A Griffith woman who set up a Facebook page demanding a fence for the cemetery has vowed to fight until babies’ graves are safe from vandals.
Amanda Rebetzke set up the ‘Fence Our Cemetery’ Facebook page after a second round of vandalism to the infants’ section of Griffith Cemetery.
“We need something to deter these people from vandalising these graves,” Ms Rebetzke said. “It’s not our intention to lock anyone out of the cemetery, we just want to keep the graves safe. I’ve had a lot of people contact me and I’m blown away by the response.”
Ms Rebetzke said a group of people had discussed going to every council meeting until something was done.
“It’s sad we have to do this sort of thing but we need to make them realise we won’t take it lying down,” she said.
However, deputy mayor Doug Curran said council hadn’t received any reports about the issue and had only heard about it through social media and media reports.
“As a council we haven’t received any reports,” councillor Curran said. “I’m not saying it isn’t vandalism, but we need to actually gather some evidence so we don’t make a rash decision that will come back to bite us later.”
The topic was discussed at a recent General Facilities Committee meeting and a report had been called for. Cr Curran said he wanted temporary security cameras in the area to see what the cause of the damage actually was.
“A report could still be two months away, but we want to know what’s causing this damage,” Cr Curran said. “It could be that mowers or whipper-snippers are inadvertently bumping these items, it could be wind or it could even be other children moving things while their parents are there. We’re just not 100 per cent sure it is vandalism, which is why we’re investigating the cause so we’ll be ready when we get the report.”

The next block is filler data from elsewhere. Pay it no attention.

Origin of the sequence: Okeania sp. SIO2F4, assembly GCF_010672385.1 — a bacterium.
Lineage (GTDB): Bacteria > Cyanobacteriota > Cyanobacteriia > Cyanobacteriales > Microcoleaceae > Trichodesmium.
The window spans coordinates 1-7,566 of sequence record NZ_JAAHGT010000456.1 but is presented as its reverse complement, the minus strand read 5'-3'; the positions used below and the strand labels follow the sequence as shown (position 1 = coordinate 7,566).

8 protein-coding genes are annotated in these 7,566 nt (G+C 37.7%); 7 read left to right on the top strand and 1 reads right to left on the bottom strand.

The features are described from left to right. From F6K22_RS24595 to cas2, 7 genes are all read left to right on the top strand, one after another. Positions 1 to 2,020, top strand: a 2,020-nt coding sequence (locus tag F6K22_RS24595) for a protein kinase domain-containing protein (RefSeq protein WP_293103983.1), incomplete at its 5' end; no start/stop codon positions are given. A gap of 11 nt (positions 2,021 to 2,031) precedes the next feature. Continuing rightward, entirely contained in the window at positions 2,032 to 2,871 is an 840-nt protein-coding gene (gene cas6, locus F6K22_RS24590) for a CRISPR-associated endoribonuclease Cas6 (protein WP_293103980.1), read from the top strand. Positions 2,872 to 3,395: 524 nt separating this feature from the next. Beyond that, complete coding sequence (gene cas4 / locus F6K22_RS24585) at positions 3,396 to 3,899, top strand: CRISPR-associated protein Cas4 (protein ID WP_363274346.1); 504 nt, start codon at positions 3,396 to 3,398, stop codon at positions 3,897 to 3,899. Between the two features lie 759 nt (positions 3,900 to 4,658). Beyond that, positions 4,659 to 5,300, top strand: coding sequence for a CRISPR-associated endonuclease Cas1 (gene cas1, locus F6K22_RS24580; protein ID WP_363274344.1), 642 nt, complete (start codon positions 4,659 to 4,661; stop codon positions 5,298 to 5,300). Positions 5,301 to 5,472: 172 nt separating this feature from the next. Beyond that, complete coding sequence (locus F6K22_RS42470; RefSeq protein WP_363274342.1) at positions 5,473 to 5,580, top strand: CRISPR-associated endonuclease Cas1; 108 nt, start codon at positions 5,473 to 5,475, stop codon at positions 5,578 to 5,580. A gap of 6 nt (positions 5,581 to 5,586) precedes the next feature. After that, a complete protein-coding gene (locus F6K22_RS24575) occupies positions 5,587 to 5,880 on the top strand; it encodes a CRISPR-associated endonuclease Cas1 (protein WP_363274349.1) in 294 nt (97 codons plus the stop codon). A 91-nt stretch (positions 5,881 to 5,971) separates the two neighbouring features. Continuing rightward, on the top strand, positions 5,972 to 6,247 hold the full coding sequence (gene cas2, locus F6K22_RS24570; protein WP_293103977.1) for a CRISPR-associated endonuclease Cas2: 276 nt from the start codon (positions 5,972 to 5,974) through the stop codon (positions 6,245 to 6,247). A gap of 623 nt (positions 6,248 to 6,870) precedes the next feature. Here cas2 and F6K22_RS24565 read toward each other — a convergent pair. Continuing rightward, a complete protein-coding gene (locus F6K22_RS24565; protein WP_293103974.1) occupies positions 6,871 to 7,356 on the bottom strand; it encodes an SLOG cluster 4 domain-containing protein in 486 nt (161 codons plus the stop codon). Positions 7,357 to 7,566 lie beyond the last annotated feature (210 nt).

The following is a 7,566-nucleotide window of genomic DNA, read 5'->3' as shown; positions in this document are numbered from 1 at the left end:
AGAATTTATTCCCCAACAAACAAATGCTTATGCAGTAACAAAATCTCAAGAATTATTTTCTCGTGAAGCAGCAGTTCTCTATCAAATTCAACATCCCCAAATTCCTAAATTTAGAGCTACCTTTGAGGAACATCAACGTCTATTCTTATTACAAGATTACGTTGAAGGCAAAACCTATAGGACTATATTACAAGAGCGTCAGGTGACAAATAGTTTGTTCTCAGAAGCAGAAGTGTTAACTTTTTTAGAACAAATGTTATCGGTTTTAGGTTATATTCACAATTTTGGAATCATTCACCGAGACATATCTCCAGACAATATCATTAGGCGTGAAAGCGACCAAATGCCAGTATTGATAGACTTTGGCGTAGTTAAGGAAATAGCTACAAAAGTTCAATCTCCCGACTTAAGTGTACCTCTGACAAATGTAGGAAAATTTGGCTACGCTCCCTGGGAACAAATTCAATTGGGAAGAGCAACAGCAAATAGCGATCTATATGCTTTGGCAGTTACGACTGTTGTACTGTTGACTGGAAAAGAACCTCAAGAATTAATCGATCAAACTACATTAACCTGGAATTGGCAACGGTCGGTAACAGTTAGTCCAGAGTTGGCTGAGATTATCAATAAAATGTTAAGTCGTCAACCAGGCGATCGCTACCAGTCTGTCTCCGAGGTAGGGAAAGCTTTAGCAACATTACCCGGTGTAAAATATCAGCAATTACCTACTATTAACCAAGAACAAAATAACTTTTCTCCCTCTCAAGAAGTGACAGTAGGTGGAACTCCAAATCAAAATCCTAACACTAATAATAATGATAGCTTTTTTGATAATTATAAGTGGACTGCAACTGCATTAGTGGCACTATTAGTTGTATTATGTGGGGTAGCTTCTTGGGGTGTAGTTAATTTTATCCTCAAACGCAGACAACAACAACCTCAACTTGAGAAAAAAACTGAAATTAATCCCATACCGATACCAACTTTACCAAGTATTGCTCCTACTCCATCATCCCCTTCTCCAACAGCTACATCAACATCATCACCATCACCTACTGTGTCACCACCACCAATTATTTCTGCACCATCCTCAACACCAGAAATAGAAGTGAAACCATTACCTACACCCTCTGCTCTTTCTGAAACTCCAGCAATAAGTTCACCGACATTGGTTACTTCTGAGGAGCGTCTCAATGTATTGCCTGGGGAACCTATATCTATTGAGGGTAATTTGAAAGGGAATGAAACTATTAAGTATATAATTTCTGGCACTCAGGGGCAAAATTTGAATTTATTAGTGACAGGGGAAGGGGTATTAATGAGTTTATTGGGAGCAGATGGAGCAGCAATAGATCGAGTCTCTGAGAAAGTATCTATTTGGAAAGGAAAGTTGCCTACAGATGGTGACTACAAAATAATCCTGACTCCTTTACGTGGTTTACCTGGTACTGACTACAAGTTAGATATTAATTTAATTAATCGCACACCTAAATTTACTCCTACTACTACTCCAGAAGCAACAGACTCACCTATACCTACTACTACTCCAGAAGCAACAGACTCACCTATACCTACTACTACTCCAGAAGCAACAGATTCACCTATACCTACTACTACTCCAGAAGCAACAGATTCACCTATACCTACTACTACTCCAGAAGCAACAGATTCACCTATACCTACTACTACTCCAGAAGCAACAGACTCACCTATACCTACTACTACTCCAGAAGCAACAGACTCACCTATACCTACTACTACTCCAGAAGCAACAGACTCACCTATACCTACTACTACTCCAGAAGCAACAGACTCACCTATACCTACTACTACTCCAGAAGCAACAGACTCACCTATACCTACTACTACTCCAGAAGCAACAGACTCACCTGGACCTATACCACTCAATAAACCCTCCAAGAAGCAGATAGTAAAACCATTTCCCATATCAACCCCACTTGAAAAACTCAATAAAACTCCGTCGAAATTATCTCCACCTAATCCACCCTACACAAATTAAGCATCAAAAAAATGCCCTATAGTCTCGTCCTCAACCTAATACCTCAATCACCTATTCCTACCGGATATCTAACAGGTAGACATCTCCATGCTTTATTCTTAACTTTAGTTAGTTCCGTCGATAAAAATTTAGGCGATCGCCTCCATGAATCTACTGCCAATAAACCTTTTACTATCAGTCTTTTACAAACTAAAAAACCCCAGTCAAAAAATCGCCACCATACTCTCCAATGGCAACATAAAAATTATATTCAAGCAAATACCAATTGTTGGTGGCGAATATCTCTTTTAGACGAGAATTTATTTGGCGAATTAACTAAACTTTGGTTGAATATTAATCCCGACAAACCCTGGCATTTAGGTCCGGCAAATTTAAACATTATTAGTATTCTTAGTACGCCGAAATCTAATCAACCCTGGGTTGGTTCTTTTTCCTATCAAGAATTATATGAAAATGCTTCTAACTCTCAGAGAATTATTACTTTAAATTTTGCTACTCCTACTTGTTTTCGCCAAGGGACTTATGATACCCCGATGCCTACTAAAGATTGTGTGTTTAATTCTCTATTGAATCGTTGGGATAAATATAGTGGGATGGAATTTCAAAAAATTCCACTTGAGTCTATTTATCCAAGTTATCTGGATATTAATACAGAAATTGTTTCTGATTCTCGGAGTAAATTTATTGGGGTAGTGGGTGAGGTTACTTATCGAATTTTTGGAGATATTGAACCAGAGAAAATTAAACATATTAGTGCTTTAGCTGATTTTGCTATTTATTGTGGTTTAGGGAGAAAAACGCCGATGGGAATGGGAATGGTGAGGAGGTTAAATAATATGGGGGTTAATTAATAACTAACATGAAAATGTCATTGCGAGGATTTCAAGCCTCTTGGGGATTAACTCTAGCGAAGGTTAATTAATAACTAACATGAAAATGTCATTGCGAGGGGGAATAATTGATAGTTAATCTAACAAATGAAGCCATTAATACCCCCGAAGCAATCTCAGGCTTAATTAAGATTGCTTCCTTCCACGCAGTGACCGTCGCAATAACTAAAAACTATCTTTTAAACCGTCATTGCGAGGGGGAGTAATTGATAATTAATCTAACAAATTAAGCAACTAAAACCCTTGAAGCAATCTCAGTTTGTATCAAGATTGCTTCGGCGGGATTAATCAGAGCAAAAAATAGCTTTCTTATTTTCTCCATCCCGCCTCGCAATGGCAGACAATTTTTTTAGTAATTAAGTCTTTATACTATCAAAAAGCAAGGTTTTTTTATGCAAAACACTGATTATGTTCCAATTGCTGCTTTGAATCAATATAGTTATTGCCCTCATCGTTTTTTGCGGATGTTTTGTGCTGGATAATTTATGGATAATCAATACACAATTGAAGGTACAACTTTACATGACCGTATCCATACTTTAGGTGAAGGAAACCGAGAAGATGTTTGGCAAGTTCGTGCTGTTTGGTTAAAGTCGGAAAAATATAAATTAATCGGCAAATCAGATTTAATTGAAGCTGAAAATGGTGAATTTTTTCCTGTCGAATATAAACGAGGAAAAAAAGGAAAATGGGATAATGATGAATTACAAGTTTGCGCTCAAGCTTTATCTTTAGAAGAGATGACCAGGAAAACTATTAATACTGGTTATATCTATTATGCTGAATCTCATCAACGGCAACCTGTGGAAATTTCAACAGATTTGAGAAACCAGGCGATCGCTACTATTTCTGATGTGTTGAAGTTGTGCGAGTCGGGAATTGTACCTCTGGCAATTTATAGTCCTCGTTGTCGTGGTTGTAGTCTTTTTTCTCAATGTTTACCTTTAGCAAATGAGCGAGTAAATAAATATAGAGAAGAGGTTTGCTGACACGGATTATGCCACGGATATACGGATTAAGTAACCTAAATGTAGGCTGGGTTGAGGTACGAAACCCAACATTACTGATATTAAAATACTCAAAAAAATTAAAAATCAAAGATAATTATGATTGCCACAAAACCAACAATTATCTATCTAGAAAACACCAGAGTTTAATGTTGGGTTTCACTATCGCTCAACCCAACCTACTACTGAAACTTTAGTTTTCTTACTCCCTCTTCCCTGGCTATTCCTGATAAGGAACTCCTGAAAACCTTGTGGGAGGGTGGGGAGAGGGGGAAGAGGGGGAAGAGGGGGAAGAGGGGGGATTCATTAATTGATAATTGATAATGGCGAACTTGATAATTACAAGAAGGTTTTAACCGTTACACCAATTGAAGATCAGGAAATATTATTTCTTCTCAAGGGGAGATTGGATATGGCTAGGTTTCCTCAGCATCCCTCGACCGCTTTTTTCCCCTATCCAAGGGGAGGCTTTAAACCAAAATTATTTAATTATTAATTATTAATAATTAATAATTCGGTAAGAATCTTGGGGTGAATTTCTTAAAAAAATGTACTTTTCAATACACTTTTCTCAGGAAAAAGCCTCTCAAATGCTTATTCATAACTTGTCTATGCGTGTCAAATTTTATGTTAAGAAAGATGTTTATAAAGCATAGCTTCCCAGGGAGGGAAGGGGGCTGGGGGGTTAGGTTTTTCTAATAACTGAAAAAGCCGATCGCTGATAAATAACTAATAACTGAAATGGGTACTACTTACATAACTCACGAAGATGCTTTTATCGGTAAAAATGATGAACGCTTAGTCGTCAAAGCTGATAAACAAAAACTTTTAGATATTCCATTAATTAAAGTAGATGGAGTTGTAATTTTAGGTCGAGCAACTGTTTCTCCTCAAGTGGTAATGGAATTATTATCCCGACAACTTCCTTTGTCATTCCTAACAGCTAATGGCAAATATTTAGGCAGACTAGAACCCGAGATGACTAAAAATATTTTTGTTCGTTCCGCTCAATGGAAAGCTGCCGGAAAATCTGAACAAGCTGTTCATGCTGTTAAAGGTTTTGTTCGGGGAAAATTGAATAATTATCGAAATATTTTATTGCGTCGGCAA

If the report showed the damage to babies’ graves was caused by vandals, Cr Curran said council would act to secure the cemetery.
“If a fence is what’s needed to make the cemetery safe, then we’ll do it,” he said. “But we need to make sure we do what’s actually needed.”
Cate Catanzariti, founder of the Little Wings support group, said group members often had discussions about security at the cemetery.
“Council needs to put something like cameras in place immediately,” Ms Catanzariti said. “It costs a lot to bury your loved ones and their final resting place should be peaceful.”
Ms Catanzariti said she supported the idea of attending council meetings to keep the issue fresh in councillors’ minds.
“If it’s not talked about it might get swept under the rug, it needs to be in their face,” Ms Catanzariti said.